In my last blog post, I sketched out some of the ways that traditional photography theory and practice seems to be at a standstill. Contemporary revolutions in photography, from omnipresent digital picture-taking to the advent of hundred-billion image repositories have prompted some practitioners, theorists, and critics to ask whether “photography” (at least as it was once understood) “is over.” I noted that the question has arrived at an ironic time – how could photography be “over” at the exact moment in history that it has achieved an unprecedented ubiquity? The reason is actually fairly obvious – “photography,” as it has been traditionally understood in theory and practice, has undergone a transition – it has become something else, something that’s difficult to make sense of within the existing analytic framework. To me, it seems that to begin charting a course forward, we have to develop an expanded definition of what we mean when we’re talking about “photography.” With a nod to Paul Virilio, I propose a simple definition that has far-reaching consequences: seeing machines.
Seeing machines is an expansive definition of photography. It is intended to encompass the myriad ways that not only humans use technology to “see” the world, but the ways machines see the world for other machines. Seeing machines includes familiar photographic devices and categories like viewfinder cameras and photosensitive films and papers, but quickly moves far beyond that. It embraces everything from iPhones to airport security backscatter-imaging devices, from electro-optical reconnaissance satellites in low-earth orbit, to QR code readers at supermarket checkouts, from border checkpoint facial-recognition surveillance cameras to privatized networks of Automated License Plate Recognition systems, and from military wide-area-airborne-surveillance systems, to the roving cameras on board legions of Google’s Street View” cars.
What’s more, the idea of seeing machines I’m sketching out here isn’t confined to the imaging devices and systems I’ve described in broad strokes. The definition extends to include the images (or data) produced by such imaging systems, the digital metadata associated with those images, as well as additional systems for storage, archiving, search and interpretation (either human or algorithmic). Finally, and crucially, seeing machines encompasses not only imaging systems, search, and storage capacities, it encompasses something a bit more abstract, namely the “styles” or “practices” of seeing that different imaging systems enable (i.e. the difference between what a view camera and an automated license-plate reading camera “want” to do and how they see the world differently). Crucially, the definition of photography I’m proposing here encompasses imaging devices (“cameras” broadly understood), the data (“images” being one possible manifestation of that data) they produce, and the seeing-practices with which they are enmeshed.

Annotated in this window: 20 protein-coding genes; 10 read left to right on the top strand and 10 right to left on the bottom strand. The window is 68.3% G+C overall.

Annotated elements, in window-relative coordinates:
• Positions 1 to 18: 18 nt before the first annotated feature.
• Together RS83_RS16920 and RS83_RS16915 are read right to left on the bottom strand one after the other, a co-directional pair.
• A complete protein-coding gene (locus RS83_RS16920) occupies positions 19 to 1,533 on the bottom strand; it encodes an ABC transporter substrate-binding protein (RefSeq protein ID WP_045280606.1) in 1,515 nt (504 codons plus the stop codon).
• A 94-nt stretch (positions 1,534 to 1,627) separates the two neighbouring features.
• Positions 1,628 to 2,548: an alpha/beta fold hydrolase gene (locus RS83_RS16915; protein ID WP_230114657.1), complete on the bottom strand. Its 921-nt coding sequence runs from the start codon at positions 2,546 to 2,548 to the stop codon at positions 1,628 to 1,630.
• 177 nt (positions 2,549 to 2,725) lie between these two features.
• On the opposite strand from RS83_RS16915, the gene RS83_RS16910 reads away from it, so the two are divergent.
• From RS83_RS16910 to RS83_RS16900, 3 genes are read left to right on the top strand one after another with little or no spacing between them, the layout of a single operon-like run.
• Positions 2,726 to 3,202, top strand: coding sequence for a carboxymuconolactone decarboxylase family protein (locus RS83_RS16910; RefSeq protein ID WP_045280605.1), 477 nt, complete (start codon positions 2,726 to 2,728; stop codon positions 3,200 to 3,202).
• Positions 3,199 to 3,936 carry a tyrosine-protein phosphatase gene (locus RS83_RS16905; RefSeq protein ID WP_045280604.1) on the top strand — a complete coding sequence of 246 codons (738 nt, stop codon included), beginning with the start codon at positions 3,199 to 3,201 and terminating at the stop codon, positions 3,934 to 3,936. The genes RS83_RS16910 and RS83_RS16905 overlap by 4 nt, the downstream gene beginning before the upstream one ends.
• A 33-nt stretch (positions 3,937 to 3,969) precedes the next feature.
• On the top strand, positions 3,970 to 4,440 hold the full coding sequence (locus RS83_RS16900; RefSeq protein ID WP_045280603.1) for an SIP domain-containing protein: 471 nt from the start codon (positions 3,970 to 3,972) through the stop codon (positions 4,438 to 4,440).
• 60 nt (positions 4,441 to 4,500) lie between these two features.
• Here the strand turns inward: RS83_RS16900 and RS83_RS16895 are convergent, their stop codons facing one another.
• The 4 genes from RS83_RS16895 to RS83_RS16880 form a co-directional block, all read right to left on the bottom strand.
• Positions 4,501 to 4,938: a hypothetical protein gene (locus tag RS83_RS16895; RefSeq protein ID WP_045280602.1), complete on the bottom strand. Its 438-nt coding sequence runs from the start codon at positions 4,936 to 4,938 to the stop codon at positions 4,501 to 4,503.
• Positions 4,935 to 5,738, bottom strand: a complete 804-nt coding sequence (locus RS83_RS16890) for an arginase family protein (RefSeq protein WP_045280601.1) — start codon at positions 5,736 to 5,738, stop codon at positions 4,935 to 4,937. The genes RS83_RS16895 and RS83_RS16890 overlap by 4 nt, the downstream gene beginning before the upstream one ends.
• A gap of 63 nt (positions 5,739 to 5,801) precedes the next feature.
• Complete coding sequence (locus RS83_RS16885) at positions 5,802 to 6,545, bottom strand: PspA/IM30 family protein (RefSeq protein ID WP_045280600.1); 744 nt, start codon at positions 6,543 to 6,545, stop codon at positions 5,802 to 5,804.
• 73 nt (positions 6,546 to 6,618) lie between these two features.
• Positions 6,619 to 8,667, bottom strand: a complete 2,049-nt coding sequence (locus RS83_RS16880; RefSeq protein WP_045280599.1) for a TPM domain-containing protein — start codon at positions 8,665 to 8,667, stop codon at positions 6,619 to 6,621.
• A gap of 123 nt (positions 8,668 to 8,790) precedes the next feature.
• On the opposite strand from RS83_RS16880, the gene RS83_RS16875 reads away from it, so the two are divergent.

Some may object that this re-framing of photography is too broad, that the framework of seeing machines encompasses so many diverse technologies and practices that it is a meaningless concept. I think that the opposite is the case. If we were talking about seeing machines only a few decades ago, our conversation would have been overwhelmingly confined to what we would now consider analog or film photography and a small range of variations (including moving-image cameras – nearly identical technologically, if not culturally, to still-image photography). If seeing machines seems like an incredibly expansive definition of photography, it is a testament to our historical moment, a moment where imaging, or photography is, literally, everywhere. In other words, the idea of seeing machines helps us to see what photography, as it is actually practiced in the world now, has become. It helps us identify the remarkably diverse roles in society that image-making has come to play. Nonetheless, the implications seem bewildering.
If we accept the notion of photography-as-seeing-machines, it’s obvious that there are few guides to understanding this emerging photographic landscape. Susan Sontag’s seminal work has little to say about the infrared imaging system on a Reaper drone; applying Roland Barthes’ ideas to the billions of images in London’s city-wide surveillance archives would be utterly absurd. Traditional notions from photo theory and visual studies – from Barthes’ “mythologies” to Debord’s “spectacle” and their various derivations – are clearly not up to the task.
Indeed, as we start to explore the notion of seeing machines in upcoming posts, I think it will become apparent that focusing too closely on individual images is entirely to miss the point.